I recently had the rare pleasure of spending a few hours walking around the Washpool with two very knowledgeable hydrologists, along with a local environmental activist who’s spent the last forty years restoring and revegetating the precinct.
Ben Taylor (Pictured Centre) is a Senior Wetland Ecologist with the Nature Glenelg Trust (NGT).
John Edmeades (Far right) is a familiar sight at the Willunga Farmers Market selling bush tucker and native plants, and is also an experienced hydrologist who has spent decades repairing and restoring wetlands and waterways throughout the Fleurieu.
Paul Rosser OAM (Left) was one of the founding members of Trees for Life Australia, and has lost count of the trees he has planted throughout South Australia. Paul has been working to restore the Washpool for over 40 years.
John and Paul are representative of the many local activists and environmental groups who have been working for many years to try and protect and restore the Washpool and Blue Lagoon precinct, between Aldinga Beach and Sellicks Beach.
(The local environmental movement, arguably, could be said to have begun with a protest movement against a proposal to create a marina development at the Washpool in the 80s.)
The Washpool Coalition, which includes the Willunga Environment Centre, Friends of Willunga Basin, Friends of the Washpool and local Kaurna elders including the late Georgina Williams and Karl Telfer, among others, has been lobbying the Environment Minister and the Premier for some time, and their activities have been recently rewarded with an announcement from the Environment Minister, The Rt Hon David Spiers MP, that the Washpool will be declared a Conservation Park, and the various titles and land holdings be consolidated into one title.
For over a year now, therefore, Ben Taylor of Nature Glenelg Trust has been exploring the hydrological restoration potential of the Washpool and Blue Lagoon, coastal wetlands located at Aldinga near the southern edge of metropolitan Adelaide, with support from the Green Adelaide Grassroots Grant program.
These wetlands are highly significant to the Kaurna community, as they possess physical reminders of long-term Kaurna connection to this location and also feature in the Kaurna Dreaming story of Tjilbruke (Tjirbruki).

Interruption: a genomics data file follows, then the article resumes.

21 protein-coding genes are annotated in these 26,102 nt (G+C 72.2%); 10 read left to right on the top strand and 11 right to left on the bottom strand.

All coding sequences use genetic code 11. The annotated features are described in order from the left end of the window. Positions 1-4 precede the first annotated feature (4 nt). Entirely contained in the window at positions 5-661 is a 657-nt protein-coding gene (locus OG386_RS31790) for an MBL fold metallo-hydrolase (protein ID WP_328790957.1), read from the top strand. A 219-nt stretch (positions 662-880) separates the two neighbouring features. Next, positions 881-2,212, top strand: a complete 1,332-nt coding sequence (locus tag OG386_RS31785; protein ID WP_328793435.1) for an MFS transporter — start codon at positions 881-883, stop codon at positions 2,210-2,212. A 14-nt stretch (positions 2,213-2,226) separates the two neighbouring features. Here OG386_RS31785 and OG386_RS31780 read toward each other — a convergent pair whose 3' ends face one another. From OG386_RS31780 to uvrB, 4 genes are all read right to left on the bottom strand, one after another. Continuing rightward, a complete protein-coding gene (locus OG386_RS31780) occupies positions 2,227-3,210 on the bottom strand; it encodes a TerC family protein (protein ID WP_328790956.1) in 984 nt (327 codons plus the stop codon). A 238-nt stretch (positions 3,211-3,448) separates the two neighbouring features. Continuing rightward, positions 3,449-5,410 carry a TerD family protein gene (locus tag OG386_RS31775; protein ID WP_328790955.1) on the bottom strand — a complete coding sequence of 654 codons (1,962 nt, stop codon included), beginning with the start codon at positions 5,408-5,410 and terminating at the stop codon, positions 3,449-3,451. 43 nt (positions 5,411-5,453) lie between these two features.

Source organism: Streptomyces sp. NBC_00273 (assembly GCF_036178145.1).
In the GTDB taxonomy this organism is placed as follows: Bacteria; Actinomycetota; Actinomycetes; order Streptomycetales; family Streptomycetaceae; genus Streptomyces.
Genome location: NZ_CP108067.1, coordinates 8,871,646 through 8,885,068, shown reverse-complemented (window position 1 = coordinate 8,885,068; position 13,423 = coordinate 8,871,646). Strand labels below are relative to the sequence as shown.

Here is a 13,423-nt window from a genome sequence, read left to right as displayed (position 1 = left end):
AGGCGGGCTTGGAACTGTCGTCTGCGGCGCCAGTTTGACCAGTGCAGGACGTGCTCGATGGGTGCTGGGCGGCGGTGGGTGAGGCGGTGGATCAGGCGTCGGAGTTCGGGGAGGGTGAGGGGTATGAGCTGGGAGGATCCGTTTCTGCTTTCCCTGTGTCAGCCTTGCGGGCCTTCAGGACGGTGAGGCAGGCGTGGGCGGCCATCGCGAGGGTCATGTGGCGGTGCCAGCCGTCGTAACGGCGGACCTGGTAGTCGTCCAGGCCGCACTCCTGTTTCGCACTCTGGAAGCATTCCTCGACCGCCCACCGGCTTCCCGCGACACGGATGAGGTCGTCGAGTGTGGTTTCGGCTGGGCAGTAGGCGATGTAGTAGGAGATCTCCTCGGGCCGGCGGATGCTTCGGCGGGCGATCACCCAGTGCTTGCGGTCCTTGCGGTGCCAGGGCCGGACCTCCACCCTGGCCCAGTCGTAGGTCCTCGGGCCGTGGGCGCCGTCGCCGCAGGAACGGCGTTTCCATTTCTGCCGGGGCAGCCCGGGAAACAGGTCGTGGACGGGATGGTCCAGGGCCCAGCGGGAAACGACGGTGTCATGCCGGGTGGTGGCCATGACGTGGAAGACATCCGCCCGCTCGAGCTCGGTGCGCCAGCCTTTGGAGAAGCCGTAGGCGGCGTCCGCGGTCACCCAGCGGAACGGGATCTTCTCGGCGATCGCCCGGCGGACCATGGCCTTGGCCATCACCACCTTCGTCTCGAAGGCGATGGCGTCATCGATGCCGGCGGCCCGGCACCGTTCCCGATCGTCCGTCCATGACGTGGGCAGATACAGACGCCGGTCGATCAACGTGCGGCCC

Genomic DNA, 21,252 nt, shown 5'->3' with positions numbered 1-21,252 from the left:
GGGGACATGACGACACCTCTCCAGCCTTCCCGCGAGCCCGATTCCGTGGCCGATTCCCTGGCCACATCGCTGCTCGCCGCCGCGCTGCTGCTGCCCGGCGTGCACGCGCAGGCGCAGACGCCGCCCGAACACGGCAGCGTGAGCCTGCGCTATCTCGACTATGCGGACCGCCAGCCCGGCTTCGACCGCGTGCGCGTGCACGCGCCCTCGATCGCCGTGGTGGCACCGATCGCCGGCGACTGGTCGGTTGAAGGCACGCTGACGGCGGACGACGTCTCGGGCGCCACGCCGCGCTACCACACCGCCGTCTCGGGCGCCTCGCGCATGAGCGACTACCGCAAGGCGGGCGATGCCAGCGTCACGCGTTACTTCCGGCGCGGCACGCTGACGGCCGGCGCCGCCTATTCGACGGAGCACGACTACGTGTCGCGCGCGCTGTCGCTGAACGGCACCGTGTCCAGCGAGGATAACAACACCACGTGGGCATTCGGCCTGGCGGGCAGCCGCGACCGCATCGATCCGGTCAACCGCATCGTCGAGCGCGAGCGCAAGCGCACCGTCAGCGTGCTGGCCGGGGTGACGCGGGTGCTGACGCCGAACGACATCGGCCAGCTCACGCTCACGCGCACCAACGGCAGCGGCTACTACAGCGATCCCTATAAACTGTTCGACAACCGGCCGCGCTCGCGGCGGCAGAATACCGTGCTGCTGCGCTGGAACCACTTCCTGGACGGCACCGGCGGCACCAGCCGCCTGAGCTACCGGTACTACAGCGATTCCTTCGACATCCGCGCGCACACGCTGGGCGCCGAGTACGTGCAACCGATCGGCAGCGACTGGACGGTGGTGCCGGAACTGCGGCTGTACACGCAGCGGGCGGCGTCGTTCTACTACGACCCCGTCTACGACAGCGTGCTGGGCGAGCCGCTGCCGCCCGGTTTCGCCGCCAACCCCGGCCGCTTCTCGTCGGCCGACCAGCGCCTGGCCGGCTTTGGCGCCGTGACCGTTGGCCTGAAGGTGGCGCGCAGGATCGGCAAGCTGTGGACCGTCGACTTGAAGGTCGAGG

Since European colonisation of the area, the Washpool and Blue Lagoon have become degraded through artificial drains excavated through the wetlands, vegetation clearance, and erosion within the catchment, and possibly sedimentation. Urban development has also encroached upon the area and could intensify in the future.
A considerable amount of ecological, cultural heritage, and geological survey work has already been done to describe the area, and a number of planning documents have been prepared. However, hydrological restoration has not progressed to date. NGT was asked to bring their wetland restoration experience and to take a fresh look at all the issues. As it happens, NGT already has a relationship with the Washpool; long-term NGT volunteer and property caretaker, Andy Lines, has been involved in the re-introduction of a rare butterfly, the yellowish sedge-skipper (Hesperilla flavescens), to the wetland.
Given the cultural significance of the site, Nature Glenelg Trust intends to work closely with the Kaurna community to ensure Kaurna knowledge and aspirations for the Washpool form the basis for any proposed restoration plans. Restoration that enhances both cultural and ecological values is the hope for the project.
If you have knowledge of the history of the Washpool and Blue Lagoon that might help shape its restoration, the Nature Glenelg Trust would love to hear from you.
Please contact Ben Taylor on 0434 620 646 or email firstname.lastname@example.org